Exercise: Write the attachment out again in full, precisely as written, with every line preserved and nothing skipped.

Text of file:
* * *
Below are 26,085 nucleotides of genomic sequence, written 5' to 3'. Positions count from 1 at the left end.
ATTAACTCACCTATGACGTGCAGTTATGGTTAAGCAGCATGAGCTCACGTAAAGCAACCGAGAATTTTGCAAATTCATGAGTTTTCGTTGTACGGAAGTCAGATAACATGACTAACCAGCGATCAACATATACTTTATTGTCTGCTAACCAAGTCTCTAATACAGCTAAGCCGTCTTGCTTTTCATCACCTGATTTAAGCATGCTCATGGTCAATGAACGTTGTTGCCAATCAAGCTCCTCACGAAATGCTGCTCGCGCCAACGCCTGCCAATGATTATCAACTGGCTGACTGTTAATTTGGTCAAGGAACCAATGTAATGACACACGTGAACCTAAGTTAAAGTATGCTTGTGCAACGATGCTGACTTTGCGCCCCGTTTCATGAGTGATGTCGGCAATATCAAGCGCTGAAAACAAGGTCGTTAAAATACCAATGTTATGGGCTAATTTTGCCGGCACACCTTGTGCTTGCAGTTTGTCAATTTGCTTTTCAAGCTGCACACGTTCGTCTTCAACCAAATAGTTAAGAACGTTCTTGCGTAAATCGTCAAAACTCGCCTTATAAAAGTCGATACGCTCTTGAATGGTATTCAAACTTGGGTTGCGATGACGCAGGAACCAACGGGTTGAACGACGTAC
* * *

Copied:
Below are 26,085 nucleotides of genomic sequence, written 5' to 3'. Positions count from 1 at the left end.
ATTAACTCACCTATGACGTGCAGTTATGGTTAAGCAGCATGAGCTCACGTAAAGCAACCGAGAATTTTGCAAATTCATGAGTTTTCGTTGTACGGAAGTCAGATAACATGACTAACCAGCGATCAACATATACTTTATTGTCTGCTAACCAAGTCTCTAATACAGCTAAGCCGTCTTGCTTTTCATCACCTGATTTAAGCATGCTCATGGTCAATGAACGTTGTTGCCAATCAAGCTCCTCACGAAATGCTGCTCGCGCCAACGCCTGCCAATGATTATCAACTGGCTGACTGTTAATTTGGTCAAGGAACCAATGTAATGACACACGTGAACCTAAGTTAAAGTATGCTTGTGCAACGATGCTGACTTTGCGCCCCGTTTCATGAGTGATGTCGGCAATATCAAGCGCTGAAAACAAGGTCGTTAAAATACCAATGTTATGGGCTAATTTTGCCGGCACACCTTGTGCTTGCAGTTTGTCAATTTGCTTTTCAAGCTGCACACGTTCGTCTTCAACCAAATAGTTAAGAACGTTCTTGCGTAAATCGTCAAAACTCGCCTTATAAAAGTCGATACGCTCTTGAATGGTATTCAAACTTGGGTTGCGATGACGCAGGAACCAACGGGTTGAACGACGTAC